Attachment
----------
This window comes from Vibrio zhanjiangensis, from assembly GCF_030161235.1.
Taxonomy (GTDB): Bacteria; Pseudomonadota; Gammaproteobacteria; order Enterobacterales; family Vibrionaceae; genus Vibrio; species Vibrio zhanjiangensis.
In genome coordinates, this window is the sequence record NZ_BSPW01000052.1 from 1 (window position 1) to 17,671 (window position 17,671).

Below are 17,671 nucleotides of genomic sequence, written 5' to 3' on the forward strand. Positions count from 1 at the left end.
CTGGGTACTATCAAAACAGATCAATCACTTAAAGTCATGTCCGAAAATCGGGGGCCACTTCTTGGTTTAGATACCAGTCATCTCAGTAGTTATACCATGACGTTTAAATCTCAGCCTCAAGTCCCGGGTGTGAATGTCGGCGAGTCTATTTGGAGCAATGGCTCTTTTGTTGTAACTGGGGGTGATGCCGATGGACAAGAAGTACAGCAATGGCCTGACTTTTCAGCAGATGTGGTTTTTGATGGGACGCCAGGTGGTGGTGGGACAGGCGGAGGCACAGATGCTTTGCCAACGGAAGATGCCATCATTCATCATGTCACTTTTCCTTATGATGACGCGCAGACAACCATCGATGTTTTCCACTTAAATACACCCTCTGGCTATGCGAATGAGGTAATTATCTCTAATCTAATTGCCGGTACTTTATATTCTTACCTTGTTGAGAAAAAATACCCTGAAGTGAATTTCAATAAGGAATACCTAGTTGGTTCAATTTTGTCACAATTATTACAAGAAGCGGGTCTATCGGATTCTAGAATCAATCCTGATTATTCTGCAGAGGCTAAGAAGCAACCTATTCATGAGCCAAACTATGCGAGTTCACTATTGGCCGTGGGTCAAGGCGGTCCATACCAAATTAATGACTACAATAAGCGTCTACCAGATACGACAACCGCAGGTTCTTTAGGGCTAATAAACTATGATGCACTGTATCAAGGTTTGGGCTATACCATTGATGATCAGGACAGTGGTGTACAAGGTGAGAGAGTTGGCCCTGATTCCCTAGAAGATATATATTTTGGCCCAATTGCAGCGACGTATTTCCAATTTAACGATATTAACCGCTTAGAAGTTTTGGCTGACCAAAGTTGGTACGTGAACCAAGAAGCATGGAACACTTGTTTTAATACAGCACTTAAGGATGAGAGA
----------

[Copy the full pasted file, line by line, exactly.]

This window comes from Vibrio zhanjiangensis, from assembly GCF_030161235.1.
Taxonomy (GTDB): Bacteria; Pseudomonadota; Gammaproteobacteria; order Enterobacterales; family Vibrionaceae; genus Vibrio; species Vibrio zhanjiangensis.
In genome coordinates, this window is the sequence record NZ_BSPW01000052.1 from 1 (window position 1) to 17,671 (window position 17,671).

Below are 17,671 nucleotides of genomic sequence, written 5' to 3' on the forward strand. Positions count from 1 at the left end.
CTGGGTACTATCAAAACAGATCAATCACTTAAAGTCATGTCCGAAAATCGGGGGCCACTTCTTGGTTTAGATACCAGTCATCTCAGTAGTTATACCATGACGTTTAAATCTCAGCCTCAAGTCCCGGGTGTGAATGTCGGCGAGTCTATTTGGAGCAATGGCTCTTTTGTTGTAACTGGGGGTGATGCCGATGGACAAGAAGTACAGCAATGGCCTGACTTTTCAGCAGATGTGGTTTTTGATGGGACGCCAGGTGGTGGTGGGACAGGCGGAGGCACAGATGCTTTGCCAACGGAAGATGCCATCATTCATCATGTCACTTTTCCTTATGATGACGCGCAGACAACCATCGATGTTTTCCACTTAAATACACCCTCTGGCTATGCGAATGAGGTAATTATCTCTAATCTAATTGCCGGTACTTTATATTCTTACCTTGTTGAGAAAAAATACCCTGAAGTGAATTTCAATAAGGAATACCTAGTTGGTTCAATTTTGTCACAATTATTACAAGAAGCGGGTCTATCGGATTCTAGAATCAATCCTGATTATTCTGCAGAGGCTAAGAAGCAACCTATTCATGAGCCAAACTATGCGAGTTCACTATTGGCCGTGGGTCAAGGCGGTCCATACCAAATTAATGACTACAATAAGCGTCTACCAGATACGACAACCGCAGGTTCTTTAGGGCTAATAAACTATGATGCACTGTATCAAGGTTTGGGCTATACCATTGATGATCAGGACAGTGGTGTACAAGGTGAGAGAGTTGGCCCTGATTCCCTAGAAGATATATATTTTGGCCCAATTGCAGCGACGTATTTCCAATTTAACGATATTAACCGCTTAGAAGTTTTGGCTGACCAAAGTTGGTACGTGAACCAAGAAGCATGGAACACTTGTTTTAATACAGCACTTAAGGATGAGAGA